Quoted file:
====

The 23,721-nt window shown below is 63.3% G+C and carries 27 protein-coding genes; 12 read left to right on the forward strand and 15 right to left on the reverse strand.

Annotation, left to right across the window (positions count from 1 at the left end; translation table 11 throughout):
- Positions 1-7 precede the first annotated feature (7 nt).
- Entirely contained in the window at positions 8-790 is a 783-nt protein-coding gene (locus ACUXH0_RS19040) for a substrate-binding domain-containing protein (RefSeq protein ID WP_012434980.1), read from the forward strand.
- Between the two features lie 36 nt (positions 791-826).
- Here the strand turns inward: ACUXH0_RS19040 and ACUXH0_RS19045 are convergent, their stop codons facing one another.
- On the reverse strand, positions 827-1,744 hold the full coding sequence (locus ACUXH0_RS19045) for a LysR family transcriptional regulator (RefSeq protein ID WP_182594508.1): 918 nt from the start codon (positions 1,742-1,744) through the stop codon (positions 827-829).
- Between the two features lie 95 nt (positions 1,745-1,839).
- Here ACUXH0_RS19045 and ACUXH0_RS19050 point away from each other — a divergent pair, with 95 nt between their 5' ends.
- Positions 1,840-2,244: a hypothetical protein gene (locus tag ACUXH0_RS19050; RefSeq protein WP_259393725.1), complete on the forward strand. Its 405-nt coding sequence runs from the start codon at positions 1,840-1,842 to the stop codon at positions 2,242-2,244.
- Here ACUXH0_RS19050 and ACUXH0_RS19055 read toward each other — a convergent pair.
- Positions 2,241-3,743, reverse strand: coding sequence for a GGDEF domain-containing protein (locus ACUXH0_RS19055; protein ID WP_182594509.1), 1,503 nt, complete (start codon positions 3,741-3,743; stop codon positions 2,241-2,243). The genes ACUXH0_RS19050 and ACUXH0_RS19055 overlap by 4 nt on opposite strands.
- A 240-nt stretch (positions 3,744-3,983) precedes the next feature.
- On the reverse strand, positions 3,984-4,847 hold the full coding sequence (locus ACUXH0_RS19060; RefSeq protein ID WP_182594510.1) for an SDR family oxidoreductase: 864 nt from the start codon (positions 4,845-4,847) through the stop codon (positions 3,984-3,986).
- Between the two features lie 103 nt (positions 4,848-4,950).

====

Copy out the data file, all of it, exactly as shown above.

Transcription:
The 23,721-nt window shown below is 63.3% G+C and carries 27 protein-coding genes; 12 read left to right on the forward strand and 15 right to left on the reverse strand.

Annotation, left to right across the window (positions count from 1 at the left end; translation table 11 throughout):
- Positions 1-7 precede the first annotated feature (7 nt).
- Entirely contained in the window at positions 8-790 is a 783-nt protein-coding gene (locus ACUXH0_RS19040) for a substrate-binding domain-containing protein (RefSeq protein ID WP_012434980.1), read from the forward strand.
- Between the two features lie 36 nt (positions 791-826).
- Here the strand turns inward: ACUXH0_RS19040 and ACUXH0_RS19045 are convergent, their stop codons facing one another.
- On the reverse strand, positions 827-1,744 hold the full coding sequence (locus ACUXH0_RS19045) for a LysR family transcriptional regulator (RefSeq protein ID WP_182594508.1): 918 nt from the start codon (positions 1,742-1,744) through the stop codon (positions 827-829).
- Between the two features lie 95 nt (positions 1,745-1,839).
- Here ACUXH0_RS19045 and ACUXH0_RS19050 point away from each other — a divergent pair, with 95 nt between their 5' ends.
- Positions 1,840-2,244: a hypothetical protein gene (locus tag ACUXH0_RS19050; RefSeq protein WP_259393725.1), complete on the forward strand. Its 405-nt coding sequence runs from the start codon at positions 1,840-1,842 to the stop codon at positions 2,242-2,244.
- Here ACUXH0_RS19050 and ACUXH0_RS19055 read toward each other — a convergent pair.
- Positions 2,241-3,743, reverse strand: coding sequence for a GGDEF domain-containing protein (locus ACUXH0_RS19055; protein ID WP_182594509.1), 1,503 nt, complete (start codon positions 3,741-3,743; stop codon positions 2,241-2,243). The genes ACUXH0_RS19050 and ACUXH0_RS19055 overlap by 4 nt on opposite strands.
- A 240-nt stretch (positions 3,744-3,983) precedes the next feature.
- On the reverse strand, positions 3,984-4,847 hold the full coding sequence (locus ACUXH0_RS19060; RefSeq protein ID WP_182594510.1) for an SDR family oxidoreductase: 864 nt from the start codon (positions 4,845-4,847) through the stop codon (positions 3,984-3,986).
- Between the two features lie 103 nt (positions 4,848-4,950).